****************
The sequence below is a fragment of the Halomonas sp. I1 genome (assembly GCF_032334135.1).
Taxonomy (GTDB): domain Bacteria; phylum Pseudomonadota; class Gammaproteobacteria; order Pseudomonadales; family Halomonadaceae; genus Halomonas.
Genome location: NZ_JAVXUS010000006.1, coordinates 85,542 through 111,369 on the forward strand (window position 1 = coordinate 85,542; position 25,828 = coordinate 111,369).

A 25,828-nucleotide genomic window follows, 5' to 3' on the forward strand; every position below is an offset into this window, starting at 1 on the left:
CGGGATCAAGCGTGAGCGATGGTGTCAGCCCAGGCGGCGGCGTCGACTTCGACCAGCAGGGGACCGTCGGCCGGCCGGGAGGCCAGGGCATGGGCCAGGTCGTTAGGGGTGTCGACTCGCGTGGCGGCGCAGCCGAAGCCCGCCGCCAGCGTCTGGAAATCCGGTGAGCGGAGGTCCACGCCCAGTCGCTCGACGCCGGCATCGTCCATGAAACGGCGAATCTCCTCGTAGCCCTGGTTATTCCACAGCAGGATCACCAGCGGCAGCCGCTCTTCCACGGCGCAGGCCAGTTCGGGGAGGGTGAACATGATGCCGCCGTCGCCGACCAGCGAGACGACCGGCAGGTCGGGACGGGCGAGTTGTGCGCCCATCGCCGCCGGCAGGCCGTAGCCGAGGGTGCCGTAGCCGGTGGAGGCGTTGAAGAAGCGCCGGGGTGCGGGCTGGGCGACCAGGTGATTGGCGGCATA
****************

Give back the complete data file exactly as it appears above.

The sequence below is a fragment of the Halomonas sp. I1 genome (assembly GCF_032334135.1).
Taxonomy (GTDB): domain Bacteria; phylum Pseudomonadota; class Gammaproteobacteria; order Pseudomonadales; family Halomonadaceae; genus Halomonas.
Genome location: NZ_JAVXUS010000006.1, coordinates 85,542 through 111,369 on the forward strand (window position 1 = coordinate 85,542; position 25,828 = coordinate 111,369).

A 25,828-nucleotide genomic window follows, 5' to 3' on the forward strand; every position below is an offset into this window, starting at 1 on the left:
CGGGATCAAGCGTGAGCGATGGTGTCAGCCCAGGCGGCGGCGTCGACTTCGACCAGCAGGGGACCGTCGGCCGGCCGGGAGGCCAGGGCATGGGCCAGGTCGTTAGGGGTGTCGACTCGCGTGGCGGCGCAGCCGAAGCCCGCCGCCAGCGTCTGGAAATCCGGTGAGCGGAGGTCCACGCCCAGTCGCTCGACGCCGGCATCGTCCATGAAACGGCGAATCTCCTCGTAGCCCTGGTTATTCCACAGCAGGATCACCAGCGGCAGCCGCTCTTCCACGGCGCAGGCCAGTTCGGGGAGGGTGAACATGATGCCGCCGTCGCCGACCAGCGAGACGACCGGCAGGTCGGGACGGGCGAGTTGTGCGCCCATCGCCGCCGGCAGGCCGTAGCCGAGGGTGCCGTAGCCGGTGGAGGCGTTGAAGAAGCGCCGGGGTGCGGGCTGGGCGACCAGGTGATTGGCGGCATA